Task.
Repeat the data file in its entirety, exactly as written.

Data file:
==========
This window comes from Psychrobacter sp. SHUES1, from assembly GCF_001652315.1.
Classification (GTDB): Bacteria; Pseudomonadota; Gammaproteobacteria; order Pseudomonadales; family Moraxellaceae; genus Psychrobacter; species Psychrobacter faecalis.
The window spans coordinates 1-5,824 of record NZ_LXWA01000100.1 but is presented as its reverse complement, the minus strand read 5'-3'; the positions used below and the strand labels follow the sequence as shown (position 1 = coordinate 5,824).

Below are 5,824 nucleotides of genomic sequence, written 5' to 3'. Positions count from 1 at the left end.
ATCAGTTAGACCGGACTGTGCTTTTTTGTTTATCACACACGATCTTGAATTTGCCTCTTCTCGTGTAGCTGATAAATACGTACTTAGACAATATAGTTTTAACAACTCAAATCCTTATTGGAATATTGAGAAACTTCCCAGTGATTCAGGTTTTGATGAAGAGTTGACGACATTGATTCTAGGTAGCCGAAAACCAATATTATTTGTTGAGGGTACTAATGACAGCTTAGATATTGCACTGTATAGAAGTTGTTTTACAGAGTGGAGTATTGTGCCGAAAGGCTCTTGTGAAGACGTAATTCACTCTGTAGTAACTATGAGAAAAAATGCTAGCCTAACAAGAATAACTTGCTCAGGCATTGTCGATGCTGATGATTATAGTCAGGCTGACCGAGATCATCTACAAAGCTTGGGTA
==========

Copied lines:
This window comes from Psychrobacter sp. SHUES1, from assembly GCF_001652315.1.
Classification (GTDB): Bacteria; Pseudomonadota; Gammaproteobacteria; order Pseudomonadales; family Moraxellaceae; genus Psychrobacter; species Psychrobacter faecalis.
The window spans coordinates 1-5,824 of record NZ_LXWA01000100.1 but is presented as its reverse complement, the minus strand read 5'-3'; the positions used below and the strand labels follow the sequence as shown (position 1 = coordinate 5,824).

Below are 5,824 nucleotides of genomic sequence, written 5' to 3'. Positions count from 1 at the left end.
ATCAGTTAGACCGGACTGTGCTTTTTTGTTTATCACACACGATCTTGAATTTGCCTCTTCTCGTGTAGCTGATAAATACGTACTTAGACAATATAGTTTTAACAACTCAAATCCTTATTGGAATATTGAGAAACTTCCCAGTGATTCAGGTTTTGATGAAGAGTTGACGACATTGATTCTAGGTAGCCGAAAACCAATATTATTTGTTGAGGGTACTAATGACAGCTTAGATATTGCACTGTATAGAAGTTGTTTTACAGAGTGGAGTATTGTGCCGAAAGGCTCTTGTGAAGACGTAATTCACTCTGTAGTAACTATGAGAAAAAATGCTAGCCTAACAAGAATAACTTGCTCAGGCATTGTCGATGCTGATGATTATAGTCAGGCTGACCGAGATCATCTACAAAGCTTGGGTA